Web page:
Days and days went by now, and no Satan. It was dull without him. But the astrologer, who had returned from his excursion to the moon, went about the village, braving public opinion, and getting a stone in the middle of his back now and then when some witch-hater got a safe chance to throw it and dodge out of sight. Meantime two influences had been working well for Marget. That Satan, who was quite indifferent to her, had stopped going to her house after a visit or two had hurt her pride, and she had set herself the task of banishing him from her heart. Reports of Wilhelm Meidling's dissipation brought to her from time to time by old Ursula had touched her with remorse, jealousy of Satan being the cause of it; and so now, these two matters working upon her together, she was getting a good profit out of the combination--her interest in Satan was steadily cooling, her interest in Wilhelm as steadily warming. All that was needed to complete her conversion was that Wilhelm should brace up and do something that should cause favorable talk and incline the public toward him again.
The opportunity came now. Marget sent and asked him to defend her uncle in the approaching trial, and he was greatly pleased, and stopped drinking and began his preparations with diligence. With more diligence than hope, in fact, for it was not a promising case. He had many interviews in his office with Seppi and me, and threshed out our testimony pretty thoroughly, thinking to find some valuable grains among the chaff, but the harvest was poor, of course.
If Satan would only come! That was my constant thought. He could invent some way to win the case; for he had said it would be won, so he necessarily knew how it could be done. But the days dragged on, and still he did not come. Of course I did not doubt that it would be won, and that Father Peter would be happy for the rest of his life, since Satan had said so; yet I knew I should be much more comfortable if he would come and tell us how to manage it. It was getting high time for Father Peter to have a saving change toward happiness, for by general report he was worn out with his imprisonment and the ignominy that was burdening him, and was like to die of his miseries unless he got relief soon.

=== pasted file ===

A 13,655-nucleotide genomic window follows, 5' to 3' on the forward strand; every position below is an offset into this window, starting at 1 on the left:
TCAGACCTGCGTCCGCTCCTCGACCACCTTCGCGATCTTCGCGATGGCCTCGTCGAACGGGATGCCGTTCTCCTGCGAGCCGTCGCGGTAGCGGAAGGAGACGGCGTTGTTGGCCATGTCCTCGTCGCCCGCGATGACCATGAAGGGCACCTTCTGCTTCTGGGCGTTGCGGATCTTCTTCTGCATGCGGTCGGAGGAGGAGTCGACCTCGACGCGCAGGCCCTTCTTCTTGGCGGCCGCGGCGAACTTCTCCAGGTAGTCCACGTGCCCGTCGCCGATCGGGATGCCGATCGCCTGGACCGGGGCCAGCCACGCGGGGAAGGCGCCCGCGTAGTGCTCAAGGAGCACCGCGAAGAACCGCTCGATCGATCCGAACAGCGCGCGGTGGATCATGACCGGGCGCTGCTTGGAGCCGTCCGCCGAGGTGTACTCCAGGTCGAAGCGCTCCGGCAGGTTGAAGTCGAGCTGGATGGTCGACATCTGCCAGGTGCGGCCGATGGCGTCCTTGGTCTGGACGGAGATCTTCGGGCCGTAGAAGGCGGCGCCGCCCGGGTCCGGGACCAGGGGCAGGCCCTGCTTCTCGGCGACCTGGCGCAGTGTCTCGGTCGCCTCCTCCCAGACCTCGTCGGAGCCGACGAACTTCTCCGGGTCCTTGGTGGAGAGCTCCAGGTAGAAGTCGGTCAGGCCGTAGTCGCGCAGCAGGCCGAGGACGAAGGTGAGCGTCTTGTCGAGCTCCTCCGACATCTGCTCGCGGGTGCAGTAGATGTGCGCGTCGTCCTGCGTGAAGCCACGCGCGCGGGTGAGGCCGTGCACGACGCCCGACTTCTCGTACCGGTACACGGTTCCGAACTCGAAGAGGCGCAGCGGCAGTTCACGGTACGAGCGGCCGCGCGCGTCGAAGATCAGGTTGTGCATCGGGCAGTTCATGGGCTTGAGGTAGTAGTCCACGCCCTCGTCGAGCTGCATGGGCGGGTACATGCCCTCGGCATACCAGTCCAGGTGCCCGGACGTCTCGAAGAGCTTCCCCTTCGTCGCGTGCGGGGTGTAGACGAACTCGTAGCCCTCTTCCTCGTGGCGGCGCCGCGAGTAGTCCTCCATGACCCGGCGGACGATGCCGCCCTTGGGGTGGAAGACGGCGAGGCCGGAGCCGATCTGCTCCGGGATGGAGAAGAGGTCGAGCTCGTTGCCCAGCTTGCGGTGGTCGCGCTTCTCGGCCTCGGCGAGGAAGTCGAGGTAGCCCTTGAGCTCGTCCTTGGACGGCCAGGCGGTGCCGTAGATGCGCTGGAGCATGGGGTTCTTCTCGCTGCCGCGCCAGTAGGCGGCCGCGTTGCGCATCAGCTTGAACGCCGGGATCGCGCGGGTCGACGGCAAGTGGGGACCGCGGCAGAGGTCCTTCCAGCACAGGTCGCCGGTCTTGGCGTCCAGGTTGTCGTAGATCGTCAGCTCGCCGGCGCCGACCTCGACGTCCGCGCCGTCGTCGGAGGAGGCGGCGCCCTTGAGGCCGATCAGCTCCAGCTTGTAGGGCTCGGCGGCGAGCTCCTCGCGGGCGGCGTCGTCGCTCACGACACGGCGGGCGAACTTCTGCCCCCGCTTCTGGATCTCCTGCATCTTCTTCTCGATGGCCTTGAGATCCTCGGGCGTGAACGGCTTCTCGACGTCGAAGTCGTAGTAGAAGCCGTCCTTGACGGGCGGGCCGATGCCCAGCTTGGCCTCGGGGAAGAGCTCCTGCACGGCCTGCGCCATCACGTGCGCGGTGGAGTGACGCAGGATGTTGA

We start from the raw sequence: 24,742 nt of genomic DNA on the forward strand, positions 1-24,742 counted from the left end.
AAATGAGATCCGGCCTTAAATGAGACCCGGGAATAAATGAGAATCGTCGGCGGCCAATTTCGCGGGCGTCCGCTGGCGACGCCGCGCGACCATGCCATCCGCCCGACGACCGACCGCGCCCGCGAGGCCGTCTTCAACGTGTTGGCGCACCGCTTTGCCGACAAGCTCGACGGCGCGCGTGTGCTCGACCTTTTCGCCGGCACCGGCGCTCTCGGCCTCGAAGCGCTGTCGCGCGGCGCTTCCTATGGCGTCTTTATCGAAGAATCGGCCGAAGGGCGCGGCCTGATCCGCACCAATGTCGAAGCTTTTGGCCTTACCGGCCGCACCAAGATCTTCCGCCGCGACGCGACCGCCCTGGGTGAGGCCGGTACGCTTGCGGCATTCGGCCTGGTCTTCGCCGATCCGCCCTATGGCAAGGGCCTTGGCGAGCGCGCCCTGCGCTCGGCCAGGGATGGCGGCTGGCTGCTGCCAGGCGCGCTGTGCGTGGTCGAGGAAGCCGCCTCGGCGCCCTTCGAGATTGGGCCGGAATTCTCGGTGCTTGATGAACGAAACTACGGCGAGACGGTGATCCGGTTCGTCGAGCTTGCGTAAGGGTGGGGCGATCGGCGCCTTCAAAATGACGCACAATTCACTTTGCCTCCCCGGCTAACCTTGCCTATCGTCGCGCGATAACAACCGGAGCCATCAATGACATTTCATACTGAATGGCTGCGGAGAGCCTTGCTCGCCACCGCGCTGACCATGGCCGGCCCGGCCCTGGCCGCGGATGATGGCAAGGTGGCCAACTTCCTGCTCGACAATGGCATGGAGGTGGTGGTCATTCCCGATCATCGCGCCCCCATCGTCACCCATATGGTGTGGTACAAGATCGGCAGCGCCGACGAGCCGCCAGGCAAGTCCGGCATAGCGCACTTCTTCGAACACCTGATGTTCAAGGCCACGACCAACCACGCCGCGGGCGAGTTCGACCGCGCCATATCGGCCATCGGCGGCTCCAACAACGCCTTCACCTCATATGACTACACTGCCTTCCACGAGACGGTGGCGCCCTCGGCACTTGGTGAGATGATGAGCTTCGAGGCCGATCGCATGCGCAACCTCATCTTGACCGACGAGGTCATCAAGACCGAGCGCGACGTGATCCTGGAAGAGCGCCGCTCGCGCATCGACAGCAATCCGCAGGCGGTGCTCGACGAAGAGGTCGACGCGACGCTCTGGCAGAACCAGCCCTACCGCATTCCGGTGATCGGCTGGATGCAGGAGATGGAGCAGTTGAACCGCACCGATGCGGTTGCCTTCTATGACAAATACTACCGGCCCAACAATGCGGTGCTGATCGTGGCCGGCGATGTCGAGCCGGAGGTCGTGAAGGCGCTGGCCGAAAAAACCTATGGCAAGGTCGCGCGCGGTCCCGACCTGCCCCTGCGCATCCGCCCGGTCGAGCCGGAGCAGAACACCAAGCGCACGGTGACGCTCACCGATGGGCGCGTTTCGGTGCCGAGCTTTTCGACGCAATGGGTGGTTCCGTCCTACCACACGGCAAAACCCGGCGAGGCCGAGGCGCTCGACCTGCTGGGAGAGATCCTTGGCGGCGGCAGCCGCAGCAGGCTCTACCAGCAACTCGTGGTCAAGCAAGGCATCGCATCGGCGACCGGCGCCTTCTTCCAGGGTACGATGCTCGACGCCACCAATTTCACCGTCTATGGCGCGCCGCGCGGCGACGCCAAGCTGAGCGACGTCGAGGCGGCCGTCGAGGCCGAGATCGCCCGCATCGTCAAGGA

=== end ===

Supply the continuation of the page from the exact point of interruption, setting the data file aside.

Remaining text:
At last the trial came on, and the people gathered from all around to witness it; among them many strangers from considerable distances. Yes, everybody was there except the accused. He was too feeble in body for the strain. But Marget was present, and keeping up her hope and her spirit the best she could. The money was present, too. It was emptied on the table, and was handled and caressed and examined by such as were privileged.
The astrologer was put in the witness-box. He had on his best hat and robe for the occasion.
QUESTION. You claim that this money is yours?
ANSWER. I do.
Q. How did you come by it?
A. I found the bag in the road when I was returning from a journey.
A. More than two years ago.
Q. What did you do with it?
A. I brought it home and hid it in a secret place in my observatory, intending to find the owner if I could.
Q. You endeavored to find him?
A. I made diligent inquiry during several months, but nothing came of it.
Q. And then?
A. I thought it not worth while to look further, and was minded to use the money in finishing the wing of the foundling-asylum connected with the priory and nunnery. So I took it out of its hiding-place and counted it to see if any of it was missing. And then--
Q. Why do you stop? Proceed.
A. I am sorry to have to say this, but just as I had finished and was restoring the bag to its place, I looked up and there stood Father Peter behind me.
Several murmured, "That looks bad," but others answered, "Ah, but he is such a liar!"
Q. That made you uneasy?
A. No; I thought nothing of it at the time, for Father Peter often came to me unannounced to ask for a little help in his need.
Marget blushed crimson at hearing her uncle falsely and impudently charged with begging, especially from one...
(The entire section is 4,285 words.)